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Americana Acts Get New Touring Map As ‘Star is Born’ Fuels Interest in Roots Music

Americana has racked up plenty of buzz, chart success and accolades lately, but there's one thing the genre's stewards believe its fast-rising artists could use a lot more of: places to play live.

Americana has racked up plenty of buzz, chart success and accolades lately, but there’s one thing the genre’s stewards believe its fast-rising artists could use a lot more of: places to play live. 

So the Americana Music Association is rolling out a new tool to help artists book tours along the East Coast from New England to southern Florida. The Americana Tour Blueprint connects the association’s member-artists on appropriate venues in cities with radio stations, retailers, and local press that are friendly to roots music. 

Americana Association executive director, Jed Hilly, told Billboard the Blueprint is a resource for developing artists who want to gain traction in the market. “As an artist advocacy group, our mission is to support the authentic voice of American roots music. But as a trade association, we are mindful of working with the industry to not only support legends but also to work for the next generation of rising stars.” About 20 venues have agreed to receive pitches from Americana Association artists through the Blueprint, according to Hilly. The Blueprint also provides information for almost 80 other clubs along the circuit.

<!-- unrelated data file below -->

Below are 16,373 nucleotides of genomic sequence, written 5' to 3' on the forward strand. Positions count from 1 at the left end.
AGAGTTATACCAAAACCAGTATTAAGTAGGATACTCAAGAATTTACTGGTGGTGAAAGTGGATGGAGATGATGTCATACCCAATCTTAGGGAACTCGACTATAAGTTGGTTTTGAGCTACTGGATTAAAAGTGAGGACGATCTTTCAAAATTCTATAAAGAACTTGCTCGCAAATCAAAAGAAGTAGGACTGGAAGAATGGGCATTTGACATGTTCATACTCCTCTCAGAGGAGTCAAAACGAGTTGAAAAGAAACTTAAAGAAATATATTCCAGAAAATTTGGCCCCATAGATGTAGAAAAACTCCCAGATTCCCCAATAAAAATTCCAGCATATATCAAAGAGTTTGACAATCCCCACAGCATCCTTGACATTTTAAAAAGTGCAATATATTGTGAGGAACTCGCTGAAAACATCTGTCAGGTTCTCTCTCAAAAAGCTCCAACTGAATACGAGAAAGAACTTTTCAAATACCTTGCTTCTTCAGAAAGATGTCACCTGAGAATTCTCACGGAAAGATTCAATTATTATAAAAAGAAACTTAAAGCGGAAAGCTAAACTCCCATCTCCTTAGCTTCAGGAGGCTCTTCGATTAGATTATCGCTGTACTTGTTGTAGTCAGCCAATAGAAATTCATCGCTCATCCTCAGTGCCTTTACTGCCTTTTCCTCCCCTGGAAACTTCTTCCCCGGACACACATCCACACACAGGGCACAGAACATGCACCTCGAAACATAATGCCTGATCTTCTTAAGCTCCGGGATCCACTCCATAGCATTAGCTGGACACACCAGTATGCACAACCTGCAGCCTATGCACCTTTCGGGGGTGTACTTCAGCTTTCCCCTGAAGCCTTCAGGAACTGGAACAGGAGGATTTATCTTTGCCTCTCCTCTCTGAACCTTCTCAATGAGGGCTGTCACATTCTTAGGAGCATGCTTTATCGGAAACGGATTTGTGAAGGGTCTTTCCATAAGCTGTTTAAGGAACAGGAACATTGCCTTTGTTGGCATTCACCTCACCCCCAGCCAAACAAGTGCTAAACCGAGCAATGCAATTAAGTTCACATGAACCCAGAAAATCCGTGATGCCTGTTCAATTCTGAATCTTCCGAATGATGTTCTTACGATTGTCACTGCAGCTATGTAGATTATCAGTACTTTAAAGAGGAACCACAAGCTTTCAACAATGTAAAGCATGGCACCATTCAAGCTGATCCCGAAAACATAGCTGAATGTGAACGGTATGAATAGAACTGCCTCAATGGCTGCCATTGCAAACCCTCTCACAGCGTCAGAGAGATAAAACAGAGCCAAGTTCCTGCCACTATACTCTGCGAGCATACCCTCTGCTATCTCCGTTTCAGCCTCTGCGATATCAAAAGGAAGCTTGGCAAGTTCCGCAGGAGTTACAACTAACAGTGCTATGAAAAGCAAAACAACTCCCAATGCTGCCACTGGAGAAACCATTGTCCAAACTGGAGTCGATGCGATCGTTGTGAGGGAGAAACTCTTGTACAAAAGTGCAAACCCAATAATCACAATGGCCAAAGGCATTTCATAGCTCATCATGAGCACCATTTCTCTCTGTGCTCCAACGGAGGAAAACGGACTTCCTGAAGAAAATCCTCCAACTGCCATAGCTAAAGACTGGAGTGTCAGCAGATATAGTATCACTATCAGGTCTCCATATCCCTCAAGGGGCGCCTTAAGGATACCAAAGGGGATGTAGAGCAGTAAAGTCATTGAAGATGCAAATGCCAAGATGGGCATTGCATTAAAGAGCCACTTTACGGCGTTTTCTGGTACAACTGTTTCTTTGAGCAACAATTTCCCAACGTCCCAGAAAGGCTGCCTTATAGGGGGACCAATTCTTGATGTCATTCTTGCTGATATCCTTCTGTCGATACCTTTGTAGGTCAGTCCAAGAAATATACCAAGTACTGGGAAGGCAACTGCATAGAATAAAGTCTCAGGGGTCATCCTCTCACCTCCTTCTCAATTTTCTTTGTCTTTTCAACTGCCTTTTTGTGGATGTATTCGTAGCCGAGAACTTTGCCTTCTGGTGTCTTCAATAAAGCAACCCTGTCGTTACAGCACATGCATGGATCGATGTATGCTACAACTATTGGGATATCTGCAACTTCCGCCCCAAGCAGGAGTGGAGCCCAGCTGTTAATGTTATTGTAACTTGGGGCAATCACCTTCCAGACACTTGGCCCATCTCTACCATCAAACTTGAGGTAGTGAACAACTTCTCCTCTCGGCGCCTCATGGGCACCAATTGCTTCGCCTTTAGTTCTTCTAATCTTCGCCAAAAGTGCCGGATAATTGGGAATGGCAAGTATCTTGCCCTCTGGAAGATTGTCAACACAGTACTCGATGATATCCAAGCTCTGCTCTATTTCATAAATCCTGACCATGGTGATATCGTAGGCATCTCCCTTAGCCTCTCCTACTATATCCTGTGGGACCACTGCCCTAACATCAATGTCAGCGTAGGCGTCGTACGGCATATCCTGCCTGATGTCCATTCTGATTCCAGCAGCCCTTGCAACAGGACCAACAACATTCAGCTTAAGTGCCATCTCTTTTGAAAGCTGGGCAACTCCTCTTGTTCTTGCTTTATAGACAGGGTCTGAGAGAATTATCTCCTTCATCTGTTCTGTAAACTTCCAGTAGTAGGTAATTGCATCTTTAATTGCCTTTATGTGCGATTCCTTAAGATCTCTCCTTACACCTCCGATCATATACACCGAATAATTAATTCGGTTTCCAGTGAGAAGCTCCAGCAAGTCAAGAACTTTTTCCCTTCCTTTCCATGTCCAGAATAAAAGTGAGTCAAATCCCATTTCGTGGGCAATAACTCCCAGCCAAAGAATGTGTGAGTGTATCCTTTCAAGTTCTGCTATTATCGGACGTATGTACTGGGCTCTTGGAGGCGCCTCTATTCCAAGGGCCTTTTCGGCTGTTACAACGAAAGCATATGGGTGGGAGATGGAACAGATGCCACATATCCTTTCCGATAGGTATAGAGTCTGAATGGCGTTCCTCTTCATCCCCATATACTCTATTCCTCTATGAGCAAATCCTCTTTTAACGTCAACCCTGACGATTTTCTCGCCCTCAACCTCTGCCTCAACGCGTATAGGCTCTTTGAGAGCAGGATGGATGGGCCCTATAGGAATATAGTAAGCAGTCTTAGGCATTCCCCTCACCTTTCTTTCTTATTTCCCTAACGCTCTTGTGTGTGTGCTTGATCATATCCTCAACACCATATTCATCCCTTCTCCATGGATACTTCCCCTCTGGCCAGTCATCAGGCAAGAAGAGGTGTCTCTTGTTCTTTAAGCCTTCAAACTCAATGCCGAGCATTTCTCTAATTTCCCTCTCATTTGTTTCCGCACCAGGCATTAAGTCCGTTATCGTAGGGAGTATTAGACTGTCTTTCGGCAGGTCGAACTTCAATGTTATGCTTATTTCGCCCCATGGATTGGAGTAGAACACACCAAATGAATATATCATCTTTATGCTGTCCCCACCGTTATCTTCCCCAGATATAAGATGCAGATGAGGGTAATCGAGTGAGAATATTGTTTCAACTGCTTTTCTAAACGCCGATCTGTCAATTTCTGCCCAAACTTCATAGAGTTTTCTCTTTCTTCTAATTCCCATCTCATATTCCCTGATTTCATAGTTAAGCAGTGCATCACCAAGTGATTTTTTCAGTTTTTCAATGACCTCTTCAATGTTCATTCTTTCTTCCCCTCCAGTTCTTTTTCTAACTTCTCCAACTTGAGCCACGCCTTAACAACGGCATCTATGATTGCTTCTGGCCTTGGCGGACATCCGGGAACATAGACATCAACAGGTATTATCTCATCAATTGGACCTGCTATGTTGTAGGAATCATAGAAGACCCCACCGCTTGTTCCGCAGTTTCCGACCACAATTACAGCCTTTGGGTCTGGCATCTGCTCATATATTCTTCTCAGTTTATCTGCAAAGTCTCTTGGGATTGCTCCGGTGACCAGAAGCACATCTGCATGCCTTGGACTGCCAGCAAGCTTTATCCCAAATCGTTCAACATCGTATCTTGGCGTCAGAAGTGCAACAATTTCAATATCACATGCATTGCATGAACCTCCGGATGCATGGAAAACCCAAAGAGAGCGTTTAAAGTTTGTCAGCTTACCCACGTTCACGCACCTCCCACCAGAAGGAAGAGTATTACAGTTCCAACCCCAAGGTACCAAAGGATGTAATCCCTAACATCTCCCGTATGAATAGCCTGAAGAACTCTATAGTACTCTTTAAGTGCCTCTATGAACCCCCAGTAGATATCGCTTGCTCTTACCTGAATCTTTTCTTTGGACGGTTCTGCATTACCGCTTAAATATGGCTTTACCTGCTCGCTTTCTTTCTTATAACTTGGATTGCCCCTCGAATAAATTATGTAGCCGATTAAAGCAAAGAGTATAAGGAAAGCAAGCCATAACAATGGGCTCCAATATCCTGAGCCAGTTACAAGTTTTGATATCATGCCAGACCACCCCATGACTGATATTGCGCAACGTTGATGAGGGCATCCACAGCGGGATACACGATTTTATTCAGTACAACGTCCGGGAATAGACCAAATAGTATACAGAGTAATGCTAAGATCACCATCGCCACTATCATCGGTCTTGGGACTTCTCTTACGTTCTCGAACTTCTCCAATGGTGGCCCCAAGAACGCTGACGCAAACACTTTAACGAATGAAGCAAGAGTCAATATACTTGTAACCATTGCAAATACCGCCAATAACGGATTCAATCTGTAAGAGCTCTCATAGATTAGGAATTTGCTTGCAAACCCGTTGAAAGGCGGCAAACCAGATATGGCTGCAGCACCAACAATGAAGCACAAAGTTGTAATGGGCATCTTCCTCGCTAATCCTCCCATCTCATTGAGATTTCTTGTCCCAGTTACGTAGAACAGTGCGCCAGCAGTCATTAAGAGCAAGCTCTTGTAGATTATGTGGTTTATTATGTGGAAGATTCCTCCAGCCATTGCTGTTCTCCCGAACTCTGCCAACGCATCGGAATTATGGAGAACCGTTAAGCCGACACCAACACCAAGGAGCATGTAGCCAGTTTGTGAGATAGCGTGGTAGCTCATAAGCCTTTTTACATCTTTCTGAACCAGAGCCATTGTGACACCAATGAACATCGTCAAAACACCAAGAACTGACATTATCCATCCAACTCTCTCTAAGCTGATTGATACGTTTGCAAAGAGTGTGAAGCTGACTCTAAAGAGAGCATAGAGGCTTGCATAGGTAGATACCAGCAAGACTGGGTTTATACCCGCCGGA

Caitlin Canty and the Oshima Brothers will be the first two artists to route a tour using the Blueprint. The pair’s brief outing starts on January 4th, 2019 at the Rockwood Music Hall in New York and runs to Analog at the Hutton Hotel in Nashville on January 19th. The circuit mostly hugs the East Coast but veers west to Nashville, the unofficial home of Americana music and base for many managers, agents, and labels. Canty’s agent, Mark Lourie of Skyline Artists Agency, booked the tour’s shows. 


What would become the Blueprint started two years ago. Hilly took a map of the United States to the association’s office and placed pushpins in each city with a radio station that supports Americana music. A piece of string run through each pin would create a jagged line that roughly followed Interstate 95. Large cities on the route are Boston; New York; Philadelphia; Washington D.C.; Richmond, VA; Savannah, GA; Jacksonville, FL, and Miami. Along the way, artists can veer off I-65 for gigs in Raleigh, NC, and Columbia, SC. Atlanta, Charlotte, and Asheville, NC, aren’t far off course.  Seeing the locations of friendly markets planted a seed that would take two years to germinate. The Americana Music Association does remarkably well on a staff budget under $300,000, but Hilly had to put the Blueprint in a holding pattern. “When asked for advice by new artists I’m always saying be prepared to get on the road and share your music,” said Hilly. “But unfortunately, we have never really had the resources to outline a path until now.”